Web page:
There are tons of types of Affiliates out there. You have value adding, parasitic ones who poach off of your own customers and marketing efforts, ones who help to close sales with reviews and Affiliates who can increase your PPC budget and exposure.
The one thing that many new Affiliate Managers don't know about is how to evaluate an Affiliate's application, especially when you are trying to only let in value adding Affiliates.
Here are 5 of the things that I look for when approving or rejecting an Affiliate.
1. Do they own their own site?
You'll get multiple applications with Affiliates who don't actually own the site they claim to own. What I do to see if they actually own the site is look at the site for their Affiliate ID. If the ID matches the one they apply with then they can legitimately post to it.
You can also do a whois lookup and write to see if they have an email address at the domain they apply with.
2. Do they have a legit email address in the network?
It is important to have a direct line of communication with your Affiliates.
If the Affiliate has expired coupons, misrepresents your products, does a review without having a disclosure, you need to be able to reach them to not only fix a negative customer experience, but also to be able to show you have been proactive about following the FTC advertising guidelines and any regulations from the government if you are in a niche that has restrictions like nutraceuticals.
3. What's on their site?
I always click through at least 5 to 10 pages of the Affiliate's site to make sure that everything within the site is positive and blends in nicely with my Client's brand.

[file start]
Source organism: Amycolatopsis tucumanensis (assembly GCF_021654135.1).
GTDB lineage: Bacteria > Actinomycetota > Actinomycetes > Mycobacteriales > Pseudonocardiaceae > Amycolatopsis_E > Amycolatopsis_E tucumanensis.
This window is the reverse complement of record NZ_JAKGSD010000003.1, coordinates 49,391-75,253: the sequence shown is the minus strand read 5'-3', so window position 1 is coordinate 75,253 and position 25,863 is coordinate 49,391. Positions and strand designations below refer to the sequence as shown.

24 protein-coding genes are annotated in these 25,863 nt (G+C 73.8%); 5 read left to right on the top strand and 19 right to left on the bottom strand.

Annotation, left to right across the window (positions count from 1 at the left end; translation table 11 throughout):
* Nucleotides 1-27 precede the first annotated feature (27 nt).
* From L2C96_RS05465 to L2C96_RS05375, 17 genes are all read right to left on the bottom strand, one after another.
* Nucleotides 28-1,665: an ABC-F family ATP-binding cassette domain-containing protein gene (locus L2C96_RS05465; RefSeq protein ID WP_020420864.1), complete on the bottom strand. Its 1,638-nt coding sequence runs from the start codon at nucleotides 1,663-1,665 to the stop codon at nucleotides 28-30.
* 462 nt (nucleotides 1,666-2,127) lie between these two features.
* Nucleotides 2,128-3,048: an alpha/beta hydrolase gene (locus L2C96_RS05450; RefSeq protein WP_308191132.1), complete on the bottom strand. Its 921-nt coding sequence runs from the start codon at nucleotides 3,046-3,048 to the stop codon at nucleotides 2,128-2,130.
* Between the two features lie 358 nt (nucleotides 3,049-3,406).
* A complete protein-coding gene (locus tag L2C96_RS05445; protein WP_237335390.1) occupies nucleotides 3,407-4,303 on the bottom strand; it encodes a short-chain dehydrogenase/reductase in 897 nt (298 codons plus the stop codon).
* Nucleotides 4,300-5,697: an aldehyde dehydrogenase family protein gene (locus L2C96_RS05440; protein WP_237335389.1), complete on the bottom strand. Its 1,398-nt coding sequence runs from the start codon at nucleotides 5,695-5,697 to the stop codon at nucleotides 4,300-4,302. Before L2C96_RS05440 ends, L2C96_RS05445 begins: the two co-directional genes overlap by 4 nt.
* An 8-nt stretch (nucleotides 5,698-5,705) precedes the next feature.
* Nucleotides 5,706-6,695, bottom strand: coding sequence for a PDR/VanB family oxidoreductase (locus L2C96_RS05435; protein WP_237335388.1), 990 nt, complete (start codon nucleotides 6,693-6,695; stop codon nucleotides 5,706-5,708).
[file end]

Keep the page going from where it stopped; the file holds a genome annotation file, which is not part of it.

Things like gambling, porn, writing that could be considered hate or dangerous to a specific group of people, etc... could create a negative association with your brand. If for some reason that site would rank for your company's or client's brands, that negative association could hurt your business.
You may also want to use the search box on blogs to check for certain keywords to make sure that they don't have anything you would want your brand associated with.
4. What is the most relevant page for you to be on?
You can help to get the relationship off to a better start by making a couple of suggestions of places where your company or your client's company would be a good fit.
The Affiliate probably already has a plan, but it never hurts to make a couple of recommendations or to give them a few extra ideas. This helps to show the Affiliate that you are there to help them and that you are serious about working with them.
5. How do they plan on promoting you?
I write to every Affiliate that applies to the programs I manage. One of the things I find out ahead of time is if they have read the terms and conditions and how they plan on promoting my Clients.
It's important to know that they will be adding value and not just going after my clients' customers. You should check to make sure they aren't using adware, PPV, trademark bidding, etc... if that is against your terms and conditions. It's also good to know who uses what types of marketing in case you ever need an extra boost in sales. If you know who has a newsletter, an email list, etc... you can negotiate with them to give you an extra push and drive extra sales when you need them to.
Having a value adding Affiliate program is one of the most cost effective and dependable channels of revenue your company can have. One of the most important things to know is how they are driving their traffic to you. By knowing what to look for when they apply to your program, how they want to promote you, having a direct line of communication and knowing if they have a way to drive extra sales with an extra push, you can not only help to increase your own revenue during a sale or slow period, but you can begin to have an extremely cost effective channel for sales.
Adam Riemer is an online Marketer with over ten years of experience who loves everything from Broadway shows to Cooking and Wine. Thank you for reading my post and let me know what you think by leaving a comment below.